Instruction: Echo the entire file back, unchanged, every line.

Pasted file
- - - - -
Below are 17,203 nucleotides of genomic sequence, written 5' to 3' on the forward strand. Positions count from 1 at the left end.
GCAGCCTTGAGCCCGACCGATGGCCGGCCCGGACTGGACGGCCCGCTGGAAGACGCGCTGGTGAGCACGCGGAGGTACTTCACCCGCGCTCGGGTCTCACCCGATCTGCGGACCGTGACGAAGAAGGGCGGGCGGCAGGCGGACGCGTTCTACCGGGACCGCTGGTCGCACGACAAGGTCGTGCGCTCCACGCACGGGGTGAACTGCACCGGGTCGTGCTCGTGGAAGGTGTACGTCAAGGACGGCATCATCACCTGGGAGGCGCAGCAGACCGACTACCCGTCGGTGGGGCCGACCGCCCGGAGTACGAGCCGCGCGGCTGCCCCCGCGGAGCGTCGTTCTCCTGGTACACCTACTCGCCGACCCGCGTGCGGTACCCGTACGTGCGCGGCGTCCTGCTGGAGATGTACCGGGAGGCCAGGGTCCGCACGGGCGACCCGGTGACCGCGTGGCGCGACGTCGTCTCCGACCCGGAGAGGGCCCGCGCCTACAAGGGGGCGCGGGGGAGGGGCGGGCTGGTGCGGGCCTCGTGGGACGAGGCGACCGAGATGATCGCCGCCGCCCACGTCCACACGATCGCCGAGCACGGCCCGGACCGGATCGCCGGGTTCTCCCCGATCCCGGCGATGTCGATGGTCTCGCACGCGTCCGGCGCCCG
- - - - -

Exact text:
Below are 17,203 nucleotides of genomic sequence, written 5' to 3' on the forward strand. Positions count from 1 at the left end.
GCAGCCTTGAGCCCGACCGATGGCCGGCCCGGACTGGACGGCCCGCTGGAAGACGCGCTGGTGAGCACGCGGAGGTACTTCACCCGCGCTCGGGTCTCACCCGATCTGCGGACCGTGACGAAGAAGGGCGGGCGGCAGGCGGACGCGTTCTACCGGGACCGCTGGTCGCACGACAAGGTCGTGCGCTCCACGCACGGGGTGAACTGCACCGGGTCGTGCTCGTGGAAGGTGTACGTCAAGGACGGCATCATCACCTGGGAGGCGCAGCAGACCGACTACCCGTCGGTGGGGCCGACCGCCCGGAGTACGAGCCGCGCGGCTGCCCCCGCGGAGCGTCGTTCTCCTGGTACACCTACTCGCCGACCCGCGTGCGGTACCCGTACGTGCGCGGCGTCCTGCTGGAGATGTACCGGGAGGCCAGGGTCCGCACGGGCGACCCGGTGACCGCGTGGCGCGACGTCGTCTCCGACCCGGAGAGGGCCCGCGCCTACAAGGGGGCGCGGGGGAGGGGCGGGCTGGTGCGGGCCTCGTGGGACGAGGCGACCGAGATGATCGCCGCCGCCCACGTCCACACGATCGCCGAGCACGGCCCGGACCGGATCGCCGGGTTCTCCCCGATCCCGGCGATGTCGATGGTCTCGCACGCGTCCGGCGCCCG